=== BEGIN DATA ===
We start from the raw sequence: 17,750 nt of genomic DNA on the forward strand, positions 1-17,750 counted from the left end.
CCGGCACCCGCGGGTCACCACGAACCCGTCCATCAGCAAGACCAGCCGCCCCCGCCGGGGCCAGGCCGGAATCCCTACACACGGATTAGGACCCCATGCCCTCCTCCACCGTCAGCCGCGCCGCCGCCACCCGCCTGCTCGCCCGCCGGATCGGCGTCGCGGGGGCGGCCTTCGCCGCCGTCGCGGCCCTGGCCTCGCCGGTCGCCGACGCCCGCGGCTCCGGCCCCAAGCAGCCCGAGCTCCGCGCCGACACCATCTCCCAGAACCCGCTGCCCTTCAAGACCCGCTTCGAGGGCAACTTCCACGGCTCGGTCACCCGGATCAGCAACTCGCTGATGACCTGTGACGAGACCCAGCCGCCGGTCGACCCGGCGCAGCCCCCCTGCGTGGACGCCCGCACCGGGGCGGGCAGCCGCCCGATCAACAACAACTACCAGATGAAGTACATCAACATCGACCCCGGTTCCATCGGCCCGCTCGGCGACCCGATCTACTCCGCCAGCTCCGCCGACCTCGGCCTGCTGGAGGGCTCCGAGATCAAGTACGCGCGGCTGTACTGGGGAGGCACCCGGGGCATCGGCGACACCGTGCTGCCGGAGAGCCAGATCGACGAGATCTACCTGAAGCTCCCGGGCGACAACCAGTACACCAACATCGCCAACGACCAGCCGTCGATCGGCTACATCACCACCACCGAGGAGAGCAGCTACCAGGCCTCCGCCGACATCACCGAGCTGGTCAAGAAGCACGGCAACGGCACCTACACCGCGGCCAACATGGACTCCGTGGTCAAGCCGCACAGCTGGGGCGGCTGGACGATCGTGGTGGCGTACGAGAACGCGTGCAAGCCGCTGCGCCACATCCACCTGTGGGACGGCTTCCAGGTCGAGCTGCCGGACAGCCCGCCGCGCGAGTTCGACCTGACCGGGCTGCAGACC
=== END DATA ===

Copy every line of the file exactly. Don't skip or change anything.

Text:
We start from the raw sequence: 17,750 nt of genomic DNA on the forward strand, positions 1-17,750 counted from the left end.
CCGGCACCCGCGGGTCACCACGAACCCGTCCATCAGCAAGACCAGCCGCCCCCGCCGGGGCCAGGCCGGAATCCCTACACACGGATTAGGACCCCATGCCCTCCTCCACCGTCAGCCGCGCCGCCGCCACCCGCCTGCTCGCCCGCCGGATCGGCGTCGCGGGGGCGGCCTTCGCCGCCGTCGCGGCCCTGGCCTCGCCGGTCGCCGACGCCCGCGGCTCCGGCCCCAAGCAGCCCGAGCTCCGCGCCGACACCATCTCCCAGAACCCGCTGCCCTTCAAGACCCGCTTCGAGGGCAACTTCCACGGCTCGGTCACCCGGATCAGCAACTCGCTGATGACCTGTGACGAGACCCAGCCGCCGGTCGACCCGGCGCAGCCCCCCTGCGTGGACGCCCGCACCGGGGCGGGCAGCCGCCCGATCAACAACAACTACCAGATGAAGTACATCAACATCGACCCCGGTTCCATCGGCCCGCTCGGCGACCCGATCTACTCCGCCAGCTCCGCCGACCTCGGCCTGCTGGAGGGCTCCGAGATCAAGTACGCGCGGCTGTACTGGGGAGGCACCCGGGGCATCGGCGACACCGTGCTGCCGGAGAGCCAGATCGACGAGATCTACCTGAAGCTCCCGGGCGACAACCAGTACACCAACATCGCCAACGACCAGCCGTCGATCGGCTACATCACCACCACCGAGGAGAGCAGCTACCAGGCCTCCGCCGACATCACCGAGCTGGTCAAGAAGCACGGCAACGGCACCTACACCGCGGCCAACATGGACTCCGTGGTCAAGCCGCACAGCTGGGGCGGCTGGACGATCGTGGTGGCGTACGAGAACGCGTGCAAGCCGCTGCGCCACATCCACCTGTGGGACGGCTTCCAGGTCGAGCTGCCGGACAGCCCGCCGCGCGAGTTCGACCTGACCGGGCTGCAGACC